Scotch College has continued its proud performing arts record in musical theatre with this lively, entertaining and skilful production. Linda Williams’ tight, thoughtful direction established the mood from the start, well supported by Briony Nickels’ musical direction and some wonderful choreography by Nina Richards.
The premise of this show is to debunk several stereotypes. Elle, the main character, is considered too empty headed and ‘blonde’ to succeed academically. Nonetheless she gets into Harvard Law School – granted, to be with the boy she loves – and once there still faces the same prejudices. Yet, she shows ’em! All this is wrapped into a musical which is light, bright and definitely slight.
The opening night cast, one of two alternating in the main roles, did a fine job with this material. Onor Nottle, as Elle, skilfully convinced us that although apparently ditzy, she had what it takes to be strong, independent and successful. In her early songs she was a little overpowered by the band, but that improved thereafter and generally the sound system was a real strength of the production.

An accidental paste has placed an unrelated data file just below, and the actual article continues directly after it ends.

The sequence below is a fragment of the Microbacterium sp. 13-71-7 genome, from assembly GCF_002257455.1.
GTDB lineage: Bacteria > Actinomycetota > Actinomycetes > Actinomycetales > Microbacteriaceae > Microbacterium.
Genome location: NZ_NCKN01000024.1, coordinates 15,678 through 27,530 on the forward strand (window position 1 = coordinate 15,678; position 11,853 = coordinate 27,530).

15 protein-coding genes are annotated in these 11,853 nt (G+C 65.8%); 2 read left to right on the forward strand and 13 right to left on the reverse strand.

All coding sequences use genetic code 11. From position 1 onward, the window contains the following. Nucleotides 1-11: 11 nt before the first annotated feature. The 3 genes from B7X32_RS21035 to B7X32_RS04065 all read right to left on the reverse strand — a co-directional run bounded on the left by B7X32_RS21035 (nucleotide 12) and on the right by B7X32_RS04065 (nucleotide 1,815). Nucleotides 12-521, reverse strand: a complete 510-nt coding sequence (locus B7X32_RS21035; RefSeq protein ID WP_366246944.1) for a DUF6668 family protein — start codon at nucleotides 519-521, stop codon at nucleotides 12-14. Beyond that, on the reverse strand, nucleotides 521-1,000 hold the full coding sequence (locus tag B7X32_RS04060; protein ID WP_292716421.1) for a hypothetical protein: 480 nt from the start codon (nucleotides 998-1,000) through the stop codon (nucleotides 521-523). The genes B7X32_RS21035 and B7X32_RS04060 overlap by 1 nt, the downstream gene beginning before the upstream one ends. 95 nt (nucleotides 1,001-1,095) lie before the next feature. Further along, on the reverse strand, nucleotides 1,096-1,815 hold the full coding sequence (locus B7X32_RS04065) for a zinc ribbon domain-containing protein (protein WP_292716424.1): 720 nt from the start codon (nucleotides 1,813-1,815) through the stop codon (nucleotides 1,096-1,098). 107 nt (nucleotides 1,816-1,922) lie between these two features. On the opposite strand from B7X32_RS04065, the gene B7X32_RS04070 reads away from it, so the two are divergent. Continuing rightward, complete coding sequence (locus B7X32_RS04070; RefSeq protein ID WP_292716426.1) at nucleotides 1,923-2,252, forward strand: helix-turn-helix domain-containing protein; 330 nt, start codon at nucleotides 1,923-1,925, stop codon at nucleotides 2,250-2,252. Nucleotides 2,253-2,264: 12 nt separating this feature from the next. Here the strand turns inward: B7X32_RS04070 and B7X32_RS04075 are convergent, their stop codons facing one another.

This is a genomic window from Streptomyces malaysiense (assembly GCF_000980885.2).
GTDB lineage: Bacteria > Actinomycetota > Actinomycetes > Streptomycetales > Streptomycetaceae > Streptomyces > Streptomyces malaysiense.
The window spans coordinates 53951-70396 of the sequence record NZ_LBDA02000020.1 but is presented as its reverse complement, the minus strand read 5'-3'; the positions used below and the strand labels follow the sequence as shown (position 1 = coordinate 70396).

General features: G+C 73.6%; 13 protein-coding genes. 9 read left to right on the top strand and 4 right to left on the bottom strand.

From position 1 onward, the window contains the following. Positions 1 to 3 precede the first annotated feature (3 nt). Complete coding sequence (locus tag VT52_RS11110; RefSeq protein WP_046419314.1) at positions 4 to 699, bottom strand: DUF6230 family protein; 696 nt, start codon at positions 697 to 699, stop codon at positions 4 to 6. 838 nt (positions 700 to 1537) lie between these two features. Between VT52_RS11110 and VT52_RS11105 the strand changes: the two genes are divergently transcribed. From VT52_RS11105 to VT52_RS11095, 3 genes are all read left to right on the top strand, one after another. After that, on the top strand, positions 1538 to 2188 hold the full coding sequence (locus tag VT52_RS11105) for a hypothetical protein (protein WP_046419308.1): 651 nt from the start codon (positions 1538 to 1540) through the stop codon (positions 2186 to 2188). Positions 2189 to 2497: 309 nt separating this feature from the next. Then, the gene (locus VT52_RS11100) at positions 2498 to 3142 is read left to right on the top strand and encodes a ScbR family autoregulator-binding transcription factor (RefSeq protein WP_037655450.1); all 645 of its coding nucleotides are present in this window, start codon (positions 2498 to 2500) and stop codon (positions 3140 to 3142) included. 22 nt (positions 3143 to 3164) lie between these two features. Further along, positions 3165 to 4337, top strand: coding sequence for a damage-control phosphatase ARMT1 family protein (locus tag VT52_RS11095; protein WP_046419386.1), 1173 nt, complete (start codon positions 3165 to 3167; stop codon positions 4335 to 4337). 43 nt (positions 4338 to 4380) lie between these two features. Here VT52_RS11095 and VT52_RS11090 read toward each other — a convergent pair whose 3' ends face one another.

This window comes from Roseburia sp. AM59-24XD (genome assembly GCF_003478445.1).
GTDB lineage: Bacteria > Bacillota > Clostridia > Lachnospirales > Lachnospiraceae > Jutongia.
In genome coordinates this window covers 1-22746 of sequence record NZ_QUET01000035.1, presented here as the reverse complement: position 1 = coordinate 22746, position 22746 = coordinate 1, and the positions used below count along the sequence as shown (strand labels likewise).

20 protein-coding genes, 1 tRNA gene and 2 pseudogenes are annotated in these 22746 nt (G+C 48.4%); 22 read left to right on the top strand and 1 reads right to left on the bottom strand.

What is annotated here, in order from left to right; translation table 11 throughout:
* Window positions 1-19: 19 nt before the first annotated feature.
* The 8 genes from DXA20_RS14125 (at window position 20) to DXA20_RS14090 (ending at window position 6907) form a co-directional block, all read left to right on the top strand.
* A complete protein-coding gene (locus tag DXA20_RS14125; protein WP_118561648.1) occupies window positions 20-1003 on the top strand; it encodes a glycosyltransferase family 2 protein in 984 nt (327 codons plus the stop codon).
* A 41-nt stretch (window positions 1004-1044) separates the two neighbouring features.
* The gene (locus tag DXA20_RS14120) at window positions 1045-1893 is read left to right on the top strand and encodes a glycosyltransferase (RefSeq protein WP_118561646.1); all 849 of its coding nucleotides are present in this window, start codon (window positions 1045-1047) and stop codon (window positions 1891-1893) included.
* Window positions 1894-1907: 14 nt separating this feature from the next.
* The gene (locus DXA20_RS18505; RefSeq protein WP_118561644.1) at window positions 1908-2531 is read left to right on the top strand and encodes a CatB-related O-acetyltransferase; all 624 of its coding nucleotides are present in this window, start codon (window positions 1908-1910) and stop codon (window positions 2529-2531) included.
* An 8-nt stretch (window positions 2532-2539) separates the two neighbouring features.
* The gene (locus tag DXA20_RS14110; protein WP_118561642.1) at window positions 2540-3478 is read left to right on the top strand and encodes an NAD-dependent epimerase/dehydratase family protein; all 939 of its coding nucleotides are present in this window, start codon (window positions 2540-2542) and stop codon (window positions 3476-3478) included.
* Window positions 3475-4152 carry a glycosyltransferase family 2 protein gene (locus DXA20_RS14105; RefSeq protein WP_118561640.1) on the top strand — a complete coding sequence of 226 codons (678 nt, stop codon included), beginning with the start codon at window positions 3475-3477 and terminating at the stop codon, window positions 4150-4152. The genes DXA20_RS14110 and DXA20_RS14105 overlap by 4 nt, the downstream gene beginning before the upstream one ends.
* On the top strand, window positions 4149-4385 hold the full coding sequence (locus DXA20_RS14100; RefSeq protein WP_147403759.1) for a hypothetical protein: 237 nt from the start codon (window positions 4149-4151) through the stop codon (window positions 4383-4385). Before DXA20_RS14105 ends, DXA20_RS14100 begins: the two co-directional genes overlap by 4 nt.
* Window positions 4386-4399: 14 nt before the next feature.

Opposite her, Harry Fiedler was a most convincing Emmett. He impressed as a steady, decent and credible character and was far more likeable that Warner, Elle’s original love interest, who was well played by Matthew Daniell.
In a strong cast, others to shine were Georgina Taeger who played Paulette the hairdresser with subtlety, Hugh Whittle as the law lecturer Callahan, whose song Blood in the Water was one of the cleverest in the show, and Georgia Raftopoulos as Vivienne who at first was Elle’s rival but later joined forces with her.
The production looked and sounded confident and convincing. The ensemble was energetic and well-coordinated, with some first-rate dancing, notably by Savannah Stevenson as Brooke and Issy Darwent as Serena, while the set was bright and contemporary, with suitably modern projections. The raised seating, erected for these performances, was a boon.